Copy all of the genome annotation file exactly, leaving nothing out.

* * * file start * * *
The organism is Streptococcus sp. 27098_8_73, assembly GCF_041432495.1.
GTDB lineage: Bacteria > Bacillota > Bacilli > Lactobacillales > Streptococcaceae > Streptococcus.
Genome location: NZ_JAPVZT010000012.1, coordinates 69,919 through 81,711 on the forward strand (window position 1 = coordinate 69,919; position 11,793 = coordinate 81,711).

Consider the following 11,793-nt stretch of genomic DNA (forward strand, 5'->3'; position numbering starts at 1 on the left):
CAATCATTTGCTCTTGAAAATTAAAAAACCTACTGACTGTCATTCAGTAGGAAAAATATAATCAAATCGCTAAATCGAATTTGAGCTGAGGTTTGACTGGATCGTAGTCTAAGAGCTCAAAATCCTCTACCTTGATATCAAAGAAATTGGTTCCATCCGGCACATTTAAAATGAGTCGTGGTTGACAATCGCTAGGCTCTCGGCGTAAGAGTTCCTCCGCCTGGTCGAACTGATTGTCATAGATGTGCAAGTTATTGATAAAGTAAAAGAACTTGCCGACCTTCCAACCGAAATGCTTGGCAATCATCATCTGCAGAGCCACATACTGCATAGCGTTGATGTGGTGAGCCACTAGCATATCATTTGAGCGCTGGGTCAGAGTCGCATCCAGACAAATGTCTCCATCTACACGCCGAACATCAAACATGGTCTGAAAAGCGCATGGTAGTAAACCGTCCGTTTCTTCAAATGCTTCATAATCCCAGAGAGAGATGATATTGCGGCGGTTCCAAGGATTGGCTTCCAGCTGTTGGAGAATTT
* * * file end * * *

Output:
The organism is Streptococcus sp. 27098_8_73, assembly GCF_041432495.1.
GTDB lineage: Bacteria > Bacillota > Bacilli > Lactobacillales > Streptococcaceae > Streptococcus.
Genome location: NZ_JAPVZT010000012.1, coordinates 69,919 through 81,711 on the forward strand (window position 1 = coordinate 69,919; position 11,793 = coordinate 81,711).

Consider the following 11,793-nt stretch of genomic DNA (forward strand, 5'->3'; position numbering starts at 1 on the left):
CAATCATTTGCTCTTGAAAATTAAAAAACCTACTGACTGTCATTCAGTAGGAAAAATATAATCAAATCGCTAAATCGAATTTGAGCTGAGGTTTGACTGGATCGTAGTCTAAGAGCTCAAAATCCTCTACCTTGATATCAAAGAAATTGGTTCCATCCGGCACATTTAAAATGAGTCGTGGTTGACAATCGCTAGGCTCTCGGCGTAAGAGTTCCTCCGCCTGGTCGAACTGATTGTCATAGATGTGCAAGTTATTGATAAAGTAAAAGAACTTGCCGACCTTCCAACCGAAATGCTTGGCAATCATCATCTGCAGAGCCACATACTGCATAGCGTTGATGTGGTGAGCCACTAGCATATCATTTGAGCGCTGGGTCAGAGTCGCATCCAGACAAATGTCTCCATCTACACGCCGAACATCAAACATGGTCTGAAAAGCGCATGGTAGTAAACCGTCCGTTTCTTCAAATGCTTCATAATCCCAGAGAGAGATGATATTGCGGCGGTTCCAAGGATTGGCTTCCAGCTGTTGGAGAATTT